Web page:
Yesterday I drove to the city for a mandatory meeting at the psych hospital for all the support group facilitators.  Dan, the social worker who recruited me, told me about the meeting a couple of days ago.  He didn’t know what the meeting was for, couldn’t be there himself, and apologized for yet more chaos as the Center tries to reorganize and align with health care reform.  So I showed up at the appointed time and place—to find I was at the wrong place at the wrong time.  But the Psych Tech who was helping with the meeting said she’d go over the material with me then and there.  I signed a confidentiality agreement (which I’d already done with Dan) and answered a ten-question True/False quiz on the role of facilitator.  The whole encounter took fifteen minutes.

I had issues when I left.  Since thought generates emotion which drives behavior, it could have been the start of a very bad day.  Or week.  But my Ballet Ninja skills surfaced.  I was able to acknowledge that I’m out of practice dealing with workplace miscommunication.  This stuff happens all the time.  It’s not personal.  And there’s no need to get trapped in it.  All I have to do is show up on Wednesday nights, sit with whoever else shows up for group, and see what happens.  Management stuff will work itself out.

Then, I was able to watch the emotion drive my behavior.  I had already planned to find a frame for the beautiful print my friend Rob send me, so I watched as my internal agitation pushed me to add more things to the list.  And then to snatch up stuff as I wandered through the antique mall.  There was a graceful slowing down as I watched, a deceleration, and a returning to center point.  I bought the frame.  Nothing else.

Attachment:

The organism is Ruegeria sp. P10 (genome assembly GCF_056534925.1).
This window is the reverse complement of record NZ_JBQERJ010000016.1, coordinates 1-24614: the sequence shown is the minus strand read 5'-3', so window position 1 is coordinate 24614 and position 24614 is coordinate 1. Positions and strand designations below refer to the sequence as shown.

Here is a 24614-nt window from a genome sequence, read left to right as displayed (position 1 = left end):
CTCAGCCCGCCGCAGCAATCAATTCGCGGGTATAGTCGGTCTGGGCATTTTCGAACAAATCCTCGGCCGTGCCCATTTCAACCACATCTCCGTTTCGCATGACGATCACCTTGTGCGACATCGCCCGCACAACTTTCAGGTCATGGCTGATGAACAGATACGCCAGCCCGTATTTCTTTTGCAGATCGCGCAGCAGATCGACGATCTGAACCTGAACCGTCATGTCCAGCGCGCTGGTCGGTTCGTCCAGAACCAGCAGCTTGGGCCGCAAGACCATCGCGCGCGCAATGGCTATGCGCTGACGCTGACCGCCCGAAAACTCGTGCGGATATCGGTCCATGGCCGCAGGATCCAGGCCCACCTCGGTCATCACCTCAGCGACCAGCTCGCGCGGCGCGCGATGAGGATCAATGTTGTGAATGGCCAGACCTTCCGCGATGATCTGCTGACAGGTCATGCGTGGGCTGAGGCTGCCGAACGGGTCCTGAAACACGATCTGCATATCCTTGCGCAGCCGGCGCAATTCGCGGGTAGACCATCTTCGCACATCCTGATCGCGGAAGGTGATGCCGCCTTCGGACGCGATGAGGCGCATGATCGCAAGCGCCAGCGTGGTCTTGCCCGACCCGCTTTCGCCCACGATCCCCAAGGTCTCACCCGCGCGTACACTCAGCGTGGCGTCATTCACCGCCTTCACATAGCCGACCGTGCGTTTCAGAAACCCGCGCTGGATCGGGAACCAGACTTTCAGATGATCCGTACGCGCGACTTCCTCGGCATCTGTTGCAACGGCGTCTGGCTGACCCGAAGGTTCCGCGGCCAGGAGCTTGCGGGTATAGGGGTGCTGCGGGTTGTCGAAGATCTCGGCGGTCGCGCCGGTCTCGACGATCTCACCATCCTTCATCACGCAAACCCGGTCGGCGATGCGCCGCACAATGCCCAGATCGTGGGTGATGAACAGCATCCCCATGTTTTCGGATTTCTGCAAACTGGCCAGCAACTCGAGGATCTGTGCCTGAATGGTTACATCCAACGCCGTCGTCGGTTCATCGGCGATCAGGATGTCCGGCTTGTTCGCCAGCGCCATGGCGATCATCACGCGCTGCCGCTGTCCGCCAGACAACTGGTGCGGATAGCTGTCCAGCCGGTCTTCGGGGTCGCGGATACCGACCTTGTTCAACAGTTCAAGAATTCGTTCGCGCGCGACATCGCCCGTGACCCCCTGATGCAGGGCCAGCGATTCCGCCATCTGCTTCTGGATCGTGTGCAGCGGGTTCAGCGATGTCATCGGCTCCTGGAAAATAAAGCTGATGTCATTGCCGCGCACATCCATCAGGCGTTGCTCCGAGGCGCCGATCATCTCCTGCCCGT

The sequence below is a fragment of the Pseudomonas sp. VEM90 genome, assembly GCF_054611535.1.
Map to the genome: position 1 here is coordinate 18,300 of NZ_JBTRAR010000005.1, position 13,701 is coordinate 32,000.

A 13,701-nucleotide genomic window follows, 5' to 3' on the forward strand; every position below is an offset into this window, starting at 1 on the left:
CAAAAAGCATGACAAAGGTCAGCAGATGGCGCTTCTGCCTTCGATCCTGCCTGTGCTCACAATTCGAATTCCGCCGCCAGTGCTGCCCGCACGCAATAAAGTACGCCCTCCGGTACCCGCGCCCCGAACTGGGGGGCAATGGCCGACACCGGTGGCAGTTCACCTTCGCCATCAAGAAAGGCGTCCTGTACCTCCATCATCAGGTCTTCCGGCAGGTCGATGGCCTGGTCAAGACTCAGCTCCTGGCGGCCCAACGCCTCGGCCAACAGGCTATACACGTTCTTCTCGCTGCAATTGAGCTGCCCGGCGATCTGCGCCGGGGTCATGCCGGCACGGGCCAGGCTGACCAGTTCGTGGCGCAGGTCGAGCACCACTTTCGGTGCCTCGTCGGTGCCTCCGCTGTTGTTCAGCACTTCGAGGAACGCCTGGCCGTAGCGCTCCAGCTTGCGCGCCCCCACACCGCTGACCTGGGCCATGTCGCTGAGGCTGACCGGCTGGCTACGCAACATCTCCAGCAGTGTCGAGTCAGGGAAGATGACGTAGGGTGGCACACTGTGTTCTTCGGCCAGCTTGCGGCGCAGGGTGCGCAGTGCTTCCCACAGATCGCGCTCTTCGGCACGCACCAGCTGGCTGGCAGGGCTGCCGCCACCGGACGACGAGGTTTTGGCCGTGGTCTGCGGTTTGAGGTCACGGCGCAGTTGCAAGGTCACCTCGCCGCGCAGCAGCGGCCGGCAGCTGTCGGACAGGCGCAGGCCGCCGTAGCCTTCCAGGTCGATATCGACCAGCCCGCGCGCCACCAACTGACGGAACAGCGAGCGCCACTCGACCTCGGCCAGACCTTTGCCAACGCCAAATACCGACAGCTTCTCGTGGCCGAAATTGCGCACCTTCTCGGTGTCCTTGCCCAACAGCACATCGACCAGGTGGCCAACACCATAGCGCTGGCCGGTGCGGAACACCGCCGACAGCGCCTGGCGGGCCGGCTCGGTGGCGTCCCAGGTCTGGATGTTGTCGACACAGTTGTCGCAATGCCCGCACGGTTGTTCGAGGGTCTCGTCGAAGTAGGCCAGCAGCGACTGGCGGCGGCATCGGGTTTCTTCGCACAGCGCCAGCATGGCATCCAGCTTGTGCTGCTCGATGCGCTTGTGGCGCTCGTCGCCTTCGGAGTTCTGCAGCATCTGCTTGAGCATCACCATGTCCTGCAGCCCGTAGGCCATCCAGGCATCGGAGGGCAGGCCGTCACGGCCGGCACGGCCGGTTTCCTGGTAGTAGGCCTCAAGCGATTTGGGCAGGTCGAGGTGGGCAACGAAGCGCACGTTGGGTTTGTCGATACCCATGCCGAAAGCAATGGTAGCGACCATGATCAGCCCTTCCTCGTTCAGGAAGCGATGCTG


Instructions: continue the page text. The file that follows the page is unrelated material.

And on the drive home, I felt the residual effects of emotion spinning out possible lunch scenarios—where to eat, what to eat, how much I to eat.  I felt the familiar spin and shove of using food to calm down, using food to feel normal, using food to make the rest of the internal discomfort stop.  I watched and allowed all that mess.  And then I went home and made lunch.

ninja balletMy brain feels bloodied and blistered from pausing.  It’s so much easier to let the thoughts and emotions run, to just get out of their way and tag along.  But each time I practice, I build a little more stamina, a little more mental body memory.  These foreign maneuvers of acceptance and interruption may always be difficult to perform, but that’s part of what makes it art.  It’s part of what makes an audience gasp.

So, today I’ll try again to stalk myself, to be stealthy and nimble.  A Bipolar Bad-Ass Ninja in toe-shoes.

“It’s The Garden Spot of Ceti Alpha Five!”

I’m glad to be home.

Advanced Peer Support training was interesting, and I brought back the official certificate to prove my worthiness.  But class ended every day by 2:00, so I had a lot of time to fill.  Since I was in better health his time around, I thought I’d explore Council Bluffs a little.

Green Acres Natural FoodsI found a funky little natural market with homeopathic remedies, essential oils, supplements, cruelty-free cosmetics and some organic foods.  It smelled like heaven, or more like the hippy apothecary I used to frequent in Minneapolis, Present Moment.  I chatted with the staff for a while and bought a packet of lavender bath salts.  I figured I might as well enjoy my hotel room’s large tub while I had it.

One afternoon I visited the public library to see if their computer lab ran any faster than the ancient Windows machine at the hotel.  It was the weirdest set-up I’d ever seen.  Each carrel had a glass top.  Patrons had to look down through the glass to the screen under the desk.  I’m sure there’s some ergonomic reason for this, or maybe the computers felt safer locked away from humans, but I left after a half hour ready for that hot soak.